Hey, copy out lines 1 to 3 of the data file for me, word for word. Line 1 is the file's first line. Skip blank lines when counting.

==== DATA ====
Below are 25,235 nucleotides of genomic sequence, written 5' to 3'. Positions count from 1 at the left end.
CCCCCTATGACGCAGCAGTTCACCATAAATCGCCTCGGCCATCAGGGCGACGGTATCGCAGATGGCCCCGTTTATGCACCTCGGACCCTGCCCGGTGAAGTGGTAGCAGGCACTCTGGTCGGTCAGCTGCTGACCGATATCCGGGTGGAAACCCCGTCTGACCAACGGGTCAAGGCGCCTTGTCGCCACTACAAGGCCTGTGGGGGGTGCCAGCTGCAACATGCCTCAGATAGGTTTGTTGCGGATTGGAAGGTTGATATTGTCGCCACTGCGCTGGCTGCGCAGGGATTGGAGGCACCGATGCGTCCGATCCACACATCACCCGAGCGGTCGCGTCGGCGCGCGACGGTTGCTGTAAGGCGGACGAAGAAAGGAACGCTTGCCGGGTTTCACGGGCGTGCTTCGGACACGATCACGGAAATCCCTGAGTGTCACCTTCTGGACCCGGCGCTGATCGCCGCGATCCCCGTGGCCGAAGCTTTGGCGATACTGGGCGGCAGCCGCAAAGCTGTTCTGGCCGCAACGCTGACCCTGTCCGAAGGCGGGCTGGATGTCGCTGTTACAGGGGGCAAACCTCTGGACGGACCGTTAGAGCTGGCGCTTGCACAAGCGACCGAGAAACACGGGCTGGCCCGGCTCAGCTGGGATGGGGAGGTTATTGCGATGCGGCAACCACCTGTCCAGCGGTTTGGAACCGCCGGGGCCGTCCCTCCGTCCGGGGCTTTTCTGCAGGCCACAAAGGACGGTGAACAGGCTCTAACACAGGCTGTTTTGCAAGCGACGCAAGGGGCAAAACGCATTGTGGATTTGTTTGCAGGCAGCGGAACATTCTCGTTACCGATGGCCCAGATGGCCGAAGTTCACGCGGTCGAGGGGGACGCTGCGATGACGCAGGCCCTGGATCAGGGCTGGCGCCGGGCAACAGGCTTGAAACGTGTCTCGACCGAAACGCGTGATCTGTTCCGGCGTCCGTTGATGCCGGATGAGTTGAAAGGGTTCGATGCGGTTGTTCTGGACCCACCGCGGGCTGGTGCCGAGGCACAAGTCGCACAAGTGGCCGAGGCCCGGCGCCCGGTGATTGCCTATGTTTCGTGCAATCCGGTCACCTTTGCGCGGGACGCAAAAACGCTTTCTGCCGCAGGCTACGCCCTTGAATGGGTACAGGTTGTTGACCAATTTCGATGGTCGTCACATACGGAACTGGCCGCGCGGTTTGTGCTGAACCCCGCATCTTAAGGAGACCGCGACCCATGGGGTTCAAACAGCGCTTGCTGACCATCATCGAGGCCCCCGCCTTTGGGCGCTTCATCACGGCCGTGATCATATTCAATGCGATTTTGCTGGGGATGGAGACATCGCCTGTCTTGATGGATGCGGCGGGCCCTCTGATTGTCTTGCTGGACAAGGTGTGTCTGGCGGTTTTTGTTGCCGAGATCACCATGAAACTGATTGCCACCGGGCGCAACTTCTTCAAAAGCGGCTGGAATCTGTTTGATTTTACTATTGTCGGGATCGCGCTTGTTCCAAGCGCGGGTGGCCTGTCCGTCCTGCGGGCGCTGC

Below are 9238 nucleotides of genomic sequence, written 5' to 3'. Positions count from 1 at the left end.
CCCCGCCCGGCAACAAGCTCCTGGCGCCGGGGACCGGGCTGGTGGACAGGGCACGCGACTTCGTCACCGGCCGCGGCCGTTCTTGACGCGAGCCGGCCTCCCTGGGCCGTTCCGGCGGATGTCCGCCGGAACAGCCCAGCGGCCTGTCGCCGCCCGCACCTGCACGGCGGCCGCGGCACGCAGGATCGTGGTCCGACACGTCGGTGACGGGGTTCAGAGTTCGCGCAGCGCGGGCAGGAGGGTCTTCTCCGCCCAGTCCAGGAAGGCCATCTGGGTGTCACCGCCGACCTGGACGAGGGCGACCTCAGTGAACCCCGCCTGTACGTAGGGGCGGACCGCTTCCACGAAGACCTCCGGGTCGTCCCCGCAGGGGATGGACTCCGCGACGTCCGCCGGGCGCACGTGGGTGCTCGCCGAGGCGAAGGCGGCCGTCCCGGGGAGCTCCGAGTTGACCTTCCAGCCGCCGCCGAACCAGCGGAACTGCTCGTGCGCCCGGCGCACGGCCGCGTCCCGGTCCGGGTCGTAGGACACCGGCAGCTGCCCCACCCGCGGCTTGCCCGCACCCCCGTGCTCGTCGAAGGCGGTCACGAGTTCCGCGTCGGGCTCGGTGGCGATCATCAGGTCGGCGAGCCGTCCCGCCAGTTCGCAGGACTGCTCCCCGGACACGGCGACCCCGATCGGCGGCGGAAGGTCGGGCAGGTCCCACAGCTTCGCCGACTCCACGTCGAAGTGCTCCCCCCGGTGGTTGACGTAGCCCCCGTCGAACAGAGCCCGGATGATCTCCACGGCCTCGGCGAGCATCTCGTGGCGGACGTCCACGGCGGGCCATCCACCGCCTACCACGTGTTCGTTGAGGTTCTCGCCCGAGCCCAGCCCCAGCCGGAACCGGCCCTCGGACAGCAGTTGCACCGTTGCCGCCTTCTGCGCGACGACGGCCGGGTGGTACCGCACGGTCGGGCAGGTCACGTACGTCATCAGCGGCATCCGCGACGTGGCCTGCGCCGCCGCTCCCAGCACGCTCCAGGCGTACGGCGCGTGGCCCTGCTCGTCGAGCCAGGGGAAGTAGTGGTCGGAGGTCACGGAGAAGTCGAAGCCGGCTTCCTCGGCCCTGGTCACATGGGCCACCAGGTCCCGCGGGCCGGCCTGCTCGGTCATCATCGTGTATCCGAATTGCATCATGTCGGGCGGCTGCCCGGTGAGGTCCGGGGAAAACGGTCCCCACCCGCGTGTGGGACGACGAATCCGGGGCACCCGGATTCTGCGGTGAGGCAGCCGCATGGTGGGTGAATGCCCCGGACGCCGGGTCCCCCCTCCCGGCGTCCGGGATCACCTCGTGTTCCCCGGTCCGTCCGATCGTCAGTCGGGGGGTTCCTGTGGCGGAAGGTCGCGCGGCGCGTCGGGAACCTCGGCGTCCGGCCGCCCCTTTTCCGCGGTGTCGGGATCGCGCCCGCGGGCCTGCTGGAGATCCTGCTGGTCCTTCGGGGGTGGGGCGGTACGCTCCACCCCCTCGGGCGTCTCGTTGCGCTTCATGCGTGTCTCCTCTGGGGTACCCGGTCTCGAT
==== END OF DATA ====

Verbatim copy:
Below are 25,235 nucleotides of genomic sequence, written 5' to 3'. Positions count from 1 at the left end.
CCCCCTATGACGCAGCAGTTCACCATAAATCGCCTCGGCCATCAGGGCGACGGTATCGCAGATGGCCCCGTTTATGCACCTCGGACCCTGCCCGGTGAAGTGGTAGCAGGCACTCTGGTCGGTCAGCTGCTGACCGATATCCGGGTGGAAACCCCGTCTGACCAACGGGTCAAGGCGCCTTGTCGCCACTACAAGGCCTGTGGGGGGTGCCAGCTGCAACATGCCTCAGATAGGTTTGTTGCGGATTGGAAGGTTGATATTGTCGCCACTGCGCTGGCTGCGCAGGGATTGGAGGCACCGATGCGTCCGATCCACACATCACCCGAGCGGTCGCGTCGGCGCGCGACGGTTGCTGTAAGGCGGACGAAGAAAGGAACGCTTGCCGGGTTTCACGGGCGTGCTTCGGACACGATCACGGAAATCCCTGAGTGTCACCTTCTGGACCCGGCGCTGATCGCCGCGATCCCCGTGGCCGAAGCTTTGGCGATACTGGGCGGCAGCCGCAAAGCTGTTCTGGCCGCAACGCTGACCCTGTCCGAAGGCGGGCTGGATGTCGCTGTTACAGGGGGCAAACCTCTGGACGGACCGTTAGAGCTGGCGCTTGCACAAGCGACCGAGAAACACGGGCTGGCCCGGCTCAGCTGGGATGGGGAGGTTATTGCGATGCGGCAACCACCTGTCCAGCGGTTTGGAACCGCCGGGGCCGTCCCTCCGTCCGGGGCTTTTCTGCAGGCCACAAAGGACGGTGAACAGGCTCTAACACAGGCTGTTTTGCAAGCGACGCAAGGGGCAAAACGCATTGTGGATTTGTTTGCAGGCAGCGGAACATTCTCGTTACCGATGGCCCAGATGGCCGAAGTTCACGCGGTCGAGGGGGACGCTGCGATGACGCAGGCCCTGGATCAGGGCTGGCGCCGGGCAACAGGCTTGAAACGTGTCTCGACCGAAACGCGTGATCTGTTCCGGCGTCCGTTGATGCCGGATGAGTTGAAAGGGTTCGATGCGGTTGTTCTGGACCCACCGCGGGCTGGTGCCGAGGCACAAGTCGCACAAGTGGCCGAGGCCCGGCGCCCGGTGATTGCCTATGTTTCGTGCAATCCGGTCACCTTTGCGCGGGACGCAAAAACGCTTTCTGCCGCAGGCTACGCCCTTGAATGGGTACAGGTTGTTGACCAATTTCGATGGTCGTCACATACGGAACTGGCCGCGCGGTTTGTGCTGAACCCCGCATCTTAAGGAGACCGCGACCCATGGGGTTCAAACAGCGCTTGCTGACCATCATCGAGGCCCCCGCCTTTGGGCGCTTCATCACGGCCGTGATCATATTCAATGCGATTTTGCTGGGGATGGAGACATCGCCTGTCTTGATGGATGCGGCGGGCCCTCTGATTGTCTTGCTGGACAAGGTGTGTCTGGCGGTTTTTGTTGCCGAGATCACCATGAAACTGATTGCCACCGGGCGCAACTTCTTCAAAAGCGGCTGGAATCTGTTTGATTTTACTATTGTCGGGATCGCGCTTGTTCCAAGCGCGGGTGGCCTGTCCGTCCTGCGGGCGCTGC

Below are 9238 nucleotides of genomic sequence, written 5' to 3'. Positions count from 1 at the left end.